By Deb Courson Smith

The Exxon pipeline rupture into the Yellowstone River is being cited as a reason to give the proposed Keystone XL tar-sands pipeline new scrutiny.

The Keystone project, a much larger pipeline, also would cross the Yellowstone, along with the Missouri and 400 other waterways around the state.

Dena Hoff, a Northern Plains Resource Council member, says the Keystone project still needs solid emergency plans to protect the environment and private property:

“This can tell us what can happen, and I think that we should be planning for the worst possible scenario instead of crossing our fingers and pretending like nothing like this ever happens – because it happens all the time.”

Several irrigation intakes along the river have been shut down to keep oily pollution out of the systems. Hoff’s Glendive farm relies on the Buffalo Rapids Irrigation District, which is 200 miles downstream from the rupture. She says the irrigation is still off.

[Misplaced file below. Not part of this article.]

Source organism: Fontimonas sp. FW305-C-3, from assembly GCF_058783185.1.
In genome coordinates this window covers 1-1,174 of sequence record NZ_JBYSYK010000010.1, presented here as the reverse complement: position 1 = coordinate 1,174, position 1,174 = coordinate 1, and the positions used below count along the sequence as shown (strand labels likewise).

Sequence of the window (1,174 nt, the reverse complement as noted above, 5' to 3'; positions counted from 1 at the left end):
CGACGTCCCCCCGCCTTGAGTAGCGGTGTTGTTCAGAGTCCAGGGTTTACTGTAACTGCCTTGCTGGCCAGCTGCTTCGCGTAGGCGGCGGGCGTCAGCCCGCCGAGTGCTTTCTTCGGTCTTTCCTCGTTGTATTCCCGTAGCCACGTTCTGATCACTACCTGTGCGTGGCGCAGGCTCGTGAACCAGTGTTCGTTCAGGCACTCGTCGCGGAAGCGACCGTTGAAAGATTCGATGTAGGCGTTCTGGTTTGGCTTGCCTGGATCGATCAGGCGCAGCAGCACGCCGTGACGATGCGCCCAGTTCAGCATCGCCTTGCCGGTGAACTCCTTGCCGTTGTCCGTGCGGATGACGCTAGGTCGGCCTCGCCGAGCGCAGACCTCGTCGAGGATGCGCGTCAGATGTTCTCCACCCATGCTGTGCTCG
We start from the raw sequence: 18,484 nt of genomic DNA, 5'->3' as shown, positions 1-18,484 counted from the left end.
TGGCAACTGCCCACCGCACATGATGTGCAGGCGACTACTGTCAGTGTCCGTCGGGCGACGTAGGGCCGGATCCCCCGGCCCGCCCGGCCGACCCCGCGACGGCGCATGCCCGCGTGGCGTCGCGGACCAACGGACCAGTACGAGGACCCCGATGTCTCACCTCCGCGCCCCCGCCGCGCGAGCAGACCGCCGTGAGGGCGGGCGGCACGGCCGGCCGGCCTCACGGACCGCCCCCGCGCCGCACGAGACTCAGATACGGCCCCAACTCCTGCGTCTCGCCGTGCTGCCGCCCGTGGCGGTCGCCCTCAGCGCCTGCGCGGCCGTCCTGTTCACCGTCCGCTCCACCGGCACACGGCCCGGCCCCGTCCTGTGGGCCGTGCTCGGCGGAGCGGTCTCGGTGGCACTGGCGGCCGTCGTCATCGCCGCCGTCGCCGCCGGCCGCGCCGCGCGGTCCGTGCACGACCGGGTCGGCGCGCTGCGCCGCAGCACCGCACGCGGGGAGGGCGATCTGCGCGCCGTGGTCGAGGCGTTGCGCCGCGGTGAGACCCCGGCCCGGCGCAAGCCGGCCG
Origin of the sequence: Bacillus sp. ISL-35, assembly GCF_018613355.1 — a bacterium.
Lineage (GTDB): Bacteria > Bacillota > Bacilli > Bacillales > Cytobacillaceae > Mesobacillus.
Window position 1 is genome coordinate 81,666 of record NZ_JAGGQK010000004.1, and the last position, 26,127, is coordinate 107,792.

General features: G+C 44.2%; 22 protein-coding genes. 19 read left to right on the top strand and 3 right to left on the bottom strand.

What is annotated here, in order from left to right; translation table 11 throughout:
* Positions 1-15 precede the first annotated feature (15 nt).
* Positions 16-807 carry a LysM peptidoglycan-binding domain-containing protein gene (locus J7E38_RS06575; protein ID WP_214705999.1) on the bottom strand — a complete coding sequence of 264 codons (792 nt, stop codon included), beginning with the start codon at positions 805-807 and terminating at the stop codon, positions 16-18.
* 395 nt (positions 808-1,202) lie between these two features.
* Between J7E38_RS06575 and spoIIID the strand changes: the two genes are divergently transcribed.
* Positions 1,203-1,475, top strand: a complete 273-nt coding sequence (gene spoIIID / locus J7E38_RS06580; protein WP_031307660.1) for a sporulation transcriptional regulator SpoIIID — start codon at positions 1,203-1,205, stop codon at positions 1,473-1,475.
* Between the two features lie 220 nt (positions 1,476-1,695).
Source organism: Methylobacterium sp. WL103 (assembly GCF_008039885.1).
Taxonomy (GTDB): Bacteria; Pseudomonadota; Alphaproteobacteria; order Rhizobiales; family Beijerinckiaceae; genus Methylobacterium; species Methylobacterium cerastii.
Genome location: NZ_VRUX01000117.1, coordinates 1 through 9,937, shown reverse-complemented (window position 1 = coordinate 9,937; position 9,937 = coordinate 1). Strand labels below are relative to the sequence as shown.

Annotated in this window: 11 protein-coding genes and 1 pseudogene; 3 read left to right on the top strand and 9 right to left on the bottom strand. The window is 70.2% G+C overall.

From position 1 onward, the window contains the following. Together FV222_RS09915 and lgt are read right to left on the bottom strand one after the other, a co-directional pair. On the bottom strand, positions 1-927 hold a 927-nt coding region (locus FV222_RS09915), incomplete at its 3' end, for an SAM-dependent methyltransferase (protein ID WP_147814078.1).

“For who knows how long. It’s getting hot. The people are getting nervous.”

The U.S. House is set to vote soon on legislation that could speed up the permit for the new Keystone pipeline. That bill would order Secretary of State Hillary Clinton to make a decision on the project by Nov. 1, without any further environmental reviews.